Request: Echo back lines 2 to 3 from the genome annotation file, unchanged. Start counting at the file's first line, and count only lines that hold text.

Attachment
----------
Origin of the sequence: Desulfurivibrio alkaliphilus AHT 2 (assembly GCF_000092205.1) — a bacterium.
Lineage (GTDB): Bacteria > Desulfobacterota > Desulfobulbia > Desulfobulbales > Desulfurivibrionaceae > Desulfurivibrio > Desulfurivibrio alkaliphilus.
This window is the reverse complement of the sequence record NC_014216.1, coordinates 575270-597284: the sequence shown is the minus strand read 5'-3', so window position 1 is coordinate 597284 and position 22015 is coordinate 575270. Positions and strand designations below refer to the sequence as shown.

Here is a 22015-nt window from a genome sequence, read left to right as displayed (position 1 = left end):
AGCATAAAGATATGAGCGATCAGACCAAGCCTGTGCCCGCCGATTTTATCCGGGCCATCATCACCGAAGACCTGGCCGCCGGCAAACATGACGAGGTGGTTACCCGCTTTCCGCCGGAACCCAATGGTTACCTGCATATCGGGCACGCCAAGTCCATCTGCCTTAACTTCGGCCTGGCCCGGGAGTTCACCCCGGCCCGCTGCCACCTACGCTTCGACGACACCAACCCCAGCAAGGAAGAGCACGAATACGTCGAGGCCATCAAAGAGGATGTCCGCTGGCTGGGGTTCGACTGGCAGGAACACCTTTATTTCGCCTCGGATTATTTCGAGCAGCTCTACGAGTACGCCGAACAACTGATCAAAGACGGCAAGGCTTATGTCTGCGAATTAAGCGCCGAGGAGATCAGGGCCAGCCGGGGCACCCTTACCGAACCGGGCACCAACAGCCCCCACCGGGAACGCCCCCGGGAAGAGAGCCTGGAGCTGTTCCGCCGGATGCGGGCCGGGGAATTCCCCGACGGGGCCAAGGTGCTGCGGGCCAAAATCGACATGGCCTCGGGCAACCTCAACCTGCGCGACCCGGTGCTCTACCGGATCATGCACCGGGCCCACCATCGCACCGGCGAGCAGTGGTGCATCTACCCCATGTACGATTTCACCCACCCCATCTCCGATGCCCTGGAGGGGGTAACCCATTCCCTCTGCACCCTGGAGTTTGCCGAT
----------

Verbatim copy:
Lineage (GTDB): Bacteria > Desulfobacterota > Desulfobulbia > Desulfobulbales > Desulfurivibrionaceae > Desulfurivibrio > Desulfurivibrio alkaliphilus.
This window is the reverse complement of the sequence record NC_014216.1, coordinates 575270-597284: the sequence shown is the minus strand read 5'-3', so window position 1 is coordinate 597284 and position 22015 is coordinate 575270. Positions and strand designations below refer to the sequence as shown.